by Wolf Richter, Wolf Street:
One more complication in the vast global oil trade, even for the US, one of the largest producers in the world and a big exporter.
The US is a huge producer of crude oil and petroleum products, with huge refining capacity, huge consumption, a huge petrochemical industry, huge imports, and even bigger exports. The global oil trade is complex and vast, and it solves specific issues in the US, such as the lack of oil pipelines across the Rockies between the producing regions and the West Coast. A wide variety of products are based on crude oil, from transportation fuels to plastics, building materials, and fiber for clothing. So, if oil supplies are tight and oil gets expensive, it impacts everything.
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The US trade of crude oil and petroleum products (such as gasoline, diesel, jet fuel, naphtha, etc.) in 2021 involved, in barrels per day (b/d), according to EIA data:
- Imported from Russia 672,000 b/d (red line)
- Imported in total 8.47 million b/d, about half of it from Canada (purple line)
- Exported 8.63 million b/d (green line):
Amid booming production by US shale oil producers starting about a dozen years ago, imports sank and exports surged. By 2020, the US became a “net exporter” of crude oil and petroleum products (in the chart, the green line above the purple line), meaning in terms of barrels per day the US exported more than it imported.
But this is not equal to “energy independence”: The US energy sector is tightly woven into the global energy trade, and is dependent on that trade to some extent, and any sudden shift, such as the import ban, is going to cause disruption and dislocation.
And the market knows how to deal with disruption and dislocation: by pricing.
In 2021, Russia exported over 7,000,000 b/d in crude oil and petroleum products to the world. This is a massive amount, and there is no easy and ready replacement for that much production. The world depends on this oil to a large extent.
But US imports from Russia (672,000 b/d) accounted for less than 10% of Russian exports and less than 8% of US imports. And given the size of US oil production and US exports, the industry overall can handle the shift.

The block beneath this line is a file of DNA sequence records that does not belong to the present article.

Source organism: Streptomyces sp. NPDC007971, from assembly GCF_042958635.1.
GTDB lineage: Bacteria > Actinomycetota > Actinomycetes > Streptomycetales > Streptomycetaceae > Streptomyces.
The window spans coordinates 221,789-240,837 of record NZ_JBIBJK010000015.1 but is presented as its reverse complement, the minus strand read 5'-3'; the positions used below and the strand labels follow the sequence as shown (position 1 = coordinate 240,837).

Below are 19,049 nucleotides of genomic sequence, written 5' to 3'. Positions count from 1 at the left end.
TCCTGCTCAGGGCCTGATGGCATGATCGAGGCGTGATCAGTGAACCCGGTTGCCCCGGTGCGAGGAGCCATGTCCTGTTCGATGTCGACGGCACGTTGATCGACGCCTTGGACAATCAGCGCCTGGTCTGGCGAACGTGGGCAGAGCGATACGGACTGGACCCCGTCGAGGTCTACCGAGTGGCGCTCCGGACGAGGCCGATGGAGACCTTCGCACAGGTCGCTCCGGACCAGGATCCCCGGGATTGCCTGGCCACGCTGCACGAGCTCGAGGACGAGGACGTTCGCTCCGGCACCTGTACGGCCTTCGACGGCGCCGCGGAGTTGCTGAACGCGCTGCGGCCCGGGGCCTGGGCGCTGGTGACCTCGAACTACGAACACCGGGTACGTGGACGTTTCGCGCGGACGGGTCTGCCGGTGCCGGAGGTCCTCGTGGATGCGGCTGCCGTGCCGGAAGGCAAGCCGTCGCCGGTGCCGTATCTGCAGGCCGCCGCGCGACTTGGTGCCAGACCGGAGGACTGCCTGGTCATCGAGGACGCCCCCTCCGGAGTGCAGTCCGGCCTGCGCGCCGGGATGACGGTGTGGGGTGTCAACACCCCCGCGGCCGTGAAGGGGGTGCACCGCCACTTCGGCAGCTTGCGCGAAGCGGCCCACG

But Europe took about 60% of Russia’s exports and is largely dependent on Russian oil. China took about 20%.
US Imports from Russia, by Category
Of the 672,000 b/d in total imports, 199,000 b/d were crude oil, according to EIA data. The rest were petroleum products, with unfinished oils accounting for over half (354,000 b/d), followed by gasoline blending components (50,000 b/d):
Where do imports of Russian crude oil and products go:
In terms of energy, the US is divided in five Petroleum Administration for Defense Districts (PADDs). The share of Russian imports are roughly:
- Ports along the Gulf Coast (PADD 3): 55%
- Ports along the East Coast (PADD 1): 25%
- Ports along the West Coast (PADD 5): 20%
The Gulf Coast is where about half of the US petrochemical industry is located.
Some specific refiners are much more exposed to Russian products than others. According to RBN Energy, this is how much to top four buyers of Russia product took in 2021:
- Valery Energy: 220,000 b/d
- ExxonMobil: 87,000 b/d
- Marathon Petroleum: 48,000 b/d
- PBF Energy: 45,000 b/d
The import ban will give companies involved in the oil trade with Russia – such as these refiners – 45 days to wind down their contracts with Russian energy suppliers. Figuring that something like this might be coming, US companies have already started to prepare for the shift to other suppliers, domestic and foreign. And pricing will sort it out. And some of it will show up – or has already shown up in anticipation – at the gas pump.